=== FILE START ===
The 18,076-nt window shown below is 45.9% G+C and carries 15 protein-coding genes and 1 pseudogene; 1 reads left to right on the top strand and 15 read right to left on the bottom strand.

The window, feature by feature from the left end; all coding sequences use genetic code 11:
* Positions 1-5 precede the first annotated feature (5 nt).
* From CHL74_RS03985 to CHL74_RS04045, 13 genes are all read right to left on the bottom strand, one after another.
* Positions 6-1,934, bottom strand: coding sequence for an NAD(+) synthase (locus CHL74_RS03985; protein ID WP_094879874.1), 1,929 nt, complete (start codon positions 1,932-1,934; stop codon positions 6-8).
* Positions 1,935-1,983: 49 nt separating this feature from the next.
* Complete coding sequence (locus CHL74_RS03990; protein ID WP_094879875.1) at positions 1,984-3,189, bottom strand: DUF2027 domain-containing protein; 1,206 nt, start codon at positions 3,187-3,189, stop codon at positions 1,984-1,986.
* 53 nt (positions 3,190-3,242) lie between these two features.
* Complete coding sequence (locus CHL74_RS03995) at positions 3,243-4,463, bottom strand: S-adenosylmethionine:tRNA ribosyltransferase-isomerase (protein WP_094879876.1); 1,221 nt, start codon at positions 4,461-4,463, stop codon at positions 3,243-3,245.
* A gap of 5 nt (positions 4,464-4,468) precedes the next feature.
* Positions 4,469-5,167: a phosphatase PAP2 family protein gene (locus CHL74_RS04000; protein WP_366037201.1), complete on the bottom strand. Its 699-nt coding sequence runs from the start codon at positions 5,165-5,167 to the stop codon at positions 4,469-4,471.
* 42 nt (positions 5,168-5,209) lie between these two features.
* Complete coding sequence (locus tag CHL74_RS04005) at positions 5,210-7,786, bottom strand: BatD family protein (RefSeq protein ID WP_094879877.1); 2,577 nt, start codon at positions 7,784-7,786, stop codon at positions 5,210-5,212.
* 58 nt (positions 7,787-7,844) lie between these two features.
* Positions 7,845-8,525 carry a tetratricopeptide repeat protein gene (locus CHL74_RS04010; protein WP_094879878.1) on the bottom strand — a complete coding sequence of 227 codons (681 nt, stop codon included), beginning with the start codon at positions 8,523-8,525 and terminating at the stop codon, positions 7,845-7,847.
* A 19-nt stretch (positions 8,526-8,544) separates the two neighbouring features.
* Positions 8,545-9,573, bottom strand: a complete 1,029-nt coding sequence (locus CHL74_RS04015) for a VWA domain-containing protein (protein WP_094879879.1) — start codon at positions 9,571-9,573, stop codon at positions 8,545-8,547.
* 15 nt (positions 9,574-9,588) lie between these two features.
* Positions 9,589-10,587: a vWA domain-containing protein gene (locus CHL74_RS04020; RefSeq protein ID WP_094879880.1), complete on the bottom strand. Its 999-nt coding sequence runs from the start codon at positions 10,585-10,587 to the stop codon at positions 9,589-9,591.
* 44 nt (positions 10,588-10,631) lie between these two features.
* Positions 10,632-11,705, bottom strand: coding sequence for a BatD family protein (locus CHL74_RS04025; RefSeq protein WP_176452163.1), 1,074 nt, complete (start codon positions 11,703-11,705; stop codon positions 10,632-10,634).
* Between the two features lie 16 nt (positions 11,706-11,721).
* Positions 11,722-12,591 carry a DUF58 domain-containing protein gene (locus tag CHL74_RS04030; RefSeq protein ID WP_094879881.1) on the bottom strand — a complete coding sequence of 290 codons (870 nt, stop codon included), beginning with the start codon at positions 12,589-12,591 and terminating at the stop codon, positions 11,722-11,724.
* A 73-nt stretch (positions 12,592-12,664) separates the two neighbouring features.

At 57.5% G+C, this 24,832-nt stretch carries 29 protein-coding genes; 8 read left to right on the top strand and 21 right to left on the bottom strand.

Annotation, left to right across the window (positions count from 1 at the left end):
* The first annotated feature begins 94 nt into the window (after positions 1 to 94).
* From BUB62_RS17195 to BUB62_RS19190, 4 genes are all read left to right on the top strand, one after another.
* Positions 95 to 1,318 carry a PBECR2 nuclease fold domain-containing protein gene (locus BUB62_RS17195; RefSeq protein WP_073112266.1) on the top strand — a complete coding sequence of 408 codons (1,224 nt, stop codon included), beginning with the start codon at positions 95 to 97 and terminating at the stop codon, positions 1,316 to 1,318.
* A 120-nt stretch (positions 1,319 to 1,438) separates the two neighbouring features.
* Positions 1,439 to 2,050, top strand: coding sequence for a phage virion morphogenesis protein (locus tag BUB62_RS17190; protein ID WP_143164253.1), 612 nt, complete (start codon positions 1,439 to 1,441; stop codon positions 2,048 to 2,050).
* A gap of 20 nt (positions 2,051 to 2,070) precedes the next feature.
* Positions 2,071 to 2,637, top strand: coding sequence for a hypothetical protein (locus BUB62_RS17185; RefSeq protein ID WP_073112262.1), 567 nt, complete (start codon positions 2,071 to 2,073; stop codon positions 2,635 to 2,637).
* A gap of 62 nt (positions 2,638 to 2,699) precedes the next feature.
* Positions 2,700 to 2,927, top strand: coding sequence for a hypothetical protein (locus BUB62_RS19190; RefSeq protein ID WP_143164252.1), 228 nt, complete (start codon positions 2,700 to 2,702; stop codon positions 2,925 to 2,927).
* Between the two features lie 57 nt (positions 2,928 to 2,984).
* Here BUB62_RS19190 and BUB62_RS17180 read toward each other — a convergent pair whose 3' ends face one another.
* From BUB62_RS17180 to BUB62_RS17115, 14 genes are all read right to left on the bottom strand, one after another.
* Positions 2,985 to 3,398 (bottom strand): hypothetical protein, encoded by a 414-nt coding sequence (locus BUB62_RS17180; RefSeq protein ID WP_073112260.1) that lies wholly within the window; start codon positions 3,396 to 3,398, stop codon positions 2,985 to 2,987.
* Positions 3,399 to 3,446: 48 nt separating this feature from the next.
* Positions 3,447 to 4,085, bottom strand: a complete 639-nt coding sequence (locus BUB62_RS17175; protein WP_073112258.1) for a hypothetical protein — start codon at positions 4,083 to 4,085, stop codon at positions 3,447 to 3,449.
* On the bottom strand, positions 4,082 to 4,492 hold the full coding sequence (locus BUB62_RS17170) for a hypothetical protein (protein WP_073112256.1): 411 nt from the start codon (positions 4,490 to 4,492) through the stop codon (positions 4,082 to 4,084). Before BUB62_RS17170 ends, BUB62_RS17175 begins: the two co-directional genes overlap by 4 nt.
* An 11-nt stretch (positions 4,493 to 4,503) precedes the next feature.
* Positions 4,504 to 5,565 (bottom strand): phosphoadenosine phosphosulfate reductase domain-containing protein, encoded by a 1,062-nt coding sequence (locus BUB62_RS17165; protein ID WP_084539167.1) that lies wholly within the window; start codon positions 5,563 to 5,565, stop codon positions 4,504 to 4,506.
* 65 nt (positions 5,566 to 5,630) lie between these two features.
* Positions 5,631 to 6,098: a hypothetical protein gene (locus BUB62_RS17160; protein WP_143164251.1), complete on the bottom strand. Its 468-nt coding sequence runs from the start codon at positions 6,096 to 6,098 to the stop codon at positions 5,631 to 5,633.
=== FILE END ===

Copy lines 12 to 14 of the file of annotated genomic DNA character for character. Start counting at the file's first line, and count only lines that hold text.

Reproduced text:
* 42 nt (positions 5,168-5,209) lie between these two features.
* Complete coding sequence (locus tag CHL74_RS04005) at positions 5,210-7,786, bottom strand: BatD family protein (RefSeq protein ID WP_094879877.1); 2,577 nt, start codon at positions 7,784-7,786, stop codon at positions 5,210-5,212.
* 58 nt (positions 7,787-7,844) lie between these two features.